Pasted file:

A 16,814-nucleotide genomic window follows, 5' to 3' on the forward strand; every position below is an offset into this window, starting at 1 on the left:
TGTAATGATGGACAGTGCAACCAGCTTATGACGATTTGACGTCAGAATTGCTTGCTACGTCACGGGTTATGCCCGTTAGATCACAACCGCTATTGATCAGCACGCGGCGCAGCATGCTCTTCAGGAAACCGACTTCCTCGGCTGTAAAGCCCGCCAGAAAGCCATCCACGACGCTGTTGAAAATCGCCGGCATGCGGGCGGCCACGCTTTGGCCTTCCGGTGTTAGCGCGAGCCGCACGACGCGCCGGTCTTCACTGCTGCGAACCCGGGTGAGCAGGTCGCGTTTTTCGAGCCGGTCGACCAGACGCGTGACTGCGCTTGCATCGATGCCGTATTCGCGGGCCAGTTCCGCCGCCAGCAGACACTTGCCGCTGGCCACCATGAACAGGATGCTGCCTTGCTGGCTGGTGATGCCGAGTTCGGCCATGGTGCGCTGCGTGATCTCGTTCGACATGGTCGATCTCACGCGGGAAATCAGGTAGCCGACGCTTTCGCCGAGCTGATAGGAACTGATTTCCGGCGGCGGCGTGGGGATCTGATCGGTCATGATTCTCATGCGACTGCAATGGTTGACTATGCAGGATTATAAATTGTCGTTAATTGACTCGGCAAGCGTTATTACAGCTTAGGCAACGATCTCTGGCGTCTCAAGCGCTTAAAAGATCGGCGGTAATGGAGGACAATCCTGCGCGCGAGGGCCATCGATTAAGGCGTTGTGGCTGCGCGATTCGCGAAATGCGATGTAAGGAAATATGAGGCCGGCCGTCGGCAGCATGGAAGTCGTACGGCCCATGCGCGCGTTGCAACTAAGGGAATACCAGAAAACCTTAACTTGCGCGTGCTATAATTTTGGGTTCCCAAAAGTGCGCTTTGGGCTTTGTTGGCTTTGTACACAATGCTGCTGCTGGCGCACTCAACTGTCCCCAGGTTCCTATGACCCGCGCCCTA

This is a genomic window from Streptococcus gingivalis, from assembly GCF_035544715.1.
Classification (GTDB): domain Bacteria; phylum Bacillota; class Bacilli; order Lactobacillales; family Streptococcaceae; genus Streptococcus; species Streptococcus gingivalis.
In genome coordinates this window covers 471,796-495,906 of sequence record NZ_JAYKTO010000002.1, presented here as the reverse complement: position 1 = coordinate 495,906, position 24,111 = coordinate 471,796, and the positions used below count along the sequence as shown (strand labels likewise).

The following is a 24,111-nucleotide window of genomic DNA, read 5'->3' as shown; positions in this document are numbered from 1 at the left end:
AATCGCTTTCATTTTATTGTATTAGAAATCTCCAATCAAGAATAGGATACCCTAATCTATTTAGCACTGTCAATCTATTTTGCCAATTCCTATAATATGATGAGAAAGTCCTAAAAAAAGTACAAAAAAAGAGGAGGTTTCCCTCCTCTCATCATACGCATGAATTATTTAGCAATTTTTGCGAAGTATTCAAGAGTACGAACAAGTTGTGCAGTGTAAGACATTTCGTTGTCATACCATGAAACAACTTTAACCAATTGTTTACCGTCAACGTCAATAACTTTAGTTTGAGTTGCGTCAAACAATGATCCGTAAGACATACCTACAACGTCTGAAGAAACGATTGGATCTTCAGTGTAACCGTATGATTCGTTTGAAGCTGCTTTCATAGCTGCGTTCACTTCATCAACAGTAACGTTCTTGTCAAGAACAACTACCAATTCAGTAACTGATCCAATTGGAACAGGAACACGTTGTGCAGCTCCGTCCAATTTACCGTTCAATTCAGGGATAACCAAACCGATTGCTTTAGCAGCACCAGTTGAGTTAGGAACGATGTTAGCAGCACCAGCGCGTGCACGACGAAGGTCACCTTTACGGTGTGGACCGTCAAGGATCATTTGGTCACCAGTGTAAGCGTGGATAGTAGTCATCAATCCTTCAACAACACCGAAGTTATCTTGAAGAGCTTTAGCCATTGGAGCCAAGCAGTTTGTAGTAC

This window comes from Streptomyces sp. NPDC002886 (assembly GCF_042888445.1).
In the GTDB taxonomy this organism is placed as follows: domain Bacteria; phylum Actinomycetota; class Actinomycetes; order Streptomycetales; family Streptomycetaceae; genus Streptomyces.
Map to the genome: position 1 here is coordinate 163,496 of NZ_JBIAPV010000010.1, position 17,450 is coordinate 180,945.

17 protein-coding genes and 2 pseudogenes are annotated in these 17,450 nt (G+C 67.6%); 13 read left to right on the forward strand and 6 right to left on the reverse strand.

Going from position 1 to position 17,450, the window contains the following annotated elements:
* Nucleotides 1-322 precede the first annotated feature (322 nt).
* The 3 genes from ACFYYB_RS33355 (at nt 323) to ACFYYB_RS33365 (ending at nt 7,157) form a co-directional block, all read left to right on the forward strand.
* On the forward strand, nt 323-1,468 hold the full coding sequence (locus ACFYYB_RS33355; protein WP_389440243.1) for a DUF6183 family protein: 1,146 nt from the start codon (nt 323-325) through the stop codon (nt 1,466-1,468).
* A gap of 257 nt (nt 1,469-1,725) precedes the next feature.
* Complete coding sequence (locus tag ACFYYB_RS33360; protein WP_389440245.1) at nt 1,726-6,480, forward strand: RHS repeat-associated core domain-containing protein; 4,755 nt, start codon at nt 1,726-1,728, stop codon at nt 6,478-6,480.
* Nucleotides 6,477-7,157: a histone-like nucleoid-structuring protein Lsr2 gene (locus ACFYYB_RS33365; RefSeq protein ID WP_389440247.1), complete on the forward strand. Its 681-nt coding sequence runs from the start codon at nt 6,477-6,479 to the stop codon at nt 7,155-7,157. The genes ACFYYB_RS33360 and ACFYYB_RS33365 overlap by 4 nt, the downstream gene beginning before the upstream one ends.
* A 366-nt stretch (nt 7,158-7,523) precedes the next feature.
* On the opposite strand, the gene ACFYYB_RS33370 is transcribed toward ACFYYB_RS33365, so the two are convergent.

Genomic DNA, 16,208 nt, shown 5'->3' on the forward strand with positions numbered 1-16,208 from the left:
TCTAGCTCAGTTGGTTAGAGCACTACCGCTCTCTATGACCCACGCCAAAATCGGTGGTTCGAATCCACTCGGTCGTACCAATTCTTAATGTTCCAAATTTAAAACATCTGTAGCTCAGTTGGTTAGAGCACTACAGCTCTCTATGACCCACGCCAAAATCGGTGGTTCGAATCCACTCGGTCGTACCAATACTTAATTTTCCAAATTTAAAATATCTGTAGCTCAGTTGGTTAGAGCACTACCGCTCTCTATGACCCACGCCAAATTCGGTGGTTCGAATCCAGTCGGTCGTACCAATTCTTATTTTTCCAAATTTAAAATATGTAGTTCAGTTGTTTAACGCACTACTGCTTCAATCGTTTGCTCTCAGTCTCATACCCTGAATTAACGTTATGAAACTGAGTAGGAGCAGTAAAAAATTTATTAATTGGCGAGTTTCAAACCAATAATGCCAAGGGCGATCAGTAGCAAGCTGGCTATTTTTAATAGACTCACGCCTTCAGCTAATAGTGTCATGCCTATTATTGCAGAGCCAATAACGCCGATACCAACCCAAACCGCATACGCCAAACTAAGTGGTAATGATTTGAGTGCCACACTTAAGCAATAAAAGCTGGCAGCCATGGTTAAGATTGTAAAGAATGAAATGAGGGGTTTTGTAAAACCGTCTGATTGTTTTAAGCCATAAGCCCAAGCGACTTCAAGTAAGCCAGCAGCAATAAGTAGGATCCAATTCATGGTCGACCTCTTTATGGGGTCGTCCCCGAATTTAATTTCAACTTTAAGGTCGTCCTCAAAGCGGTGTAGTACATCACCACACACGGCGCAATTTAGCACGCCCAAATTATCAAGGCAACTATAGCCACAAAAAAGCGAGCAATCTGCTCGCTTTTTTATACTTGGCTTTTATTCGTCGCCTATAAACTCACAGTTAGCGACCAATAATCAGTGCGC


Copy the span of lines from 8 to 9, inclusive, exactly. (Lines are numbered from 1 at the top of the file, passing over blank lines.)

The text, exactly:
This window comes from Streptomyces sp. NPDC002886 (assembly GCF_042888445.1).
In the GTDB taxonomy this organism is placed as follows: domain Bacteria; phylum Actinomycetota; class Actinomycetes; order Streptomycetales; family Streptomycetaceae; genus Streptomyces.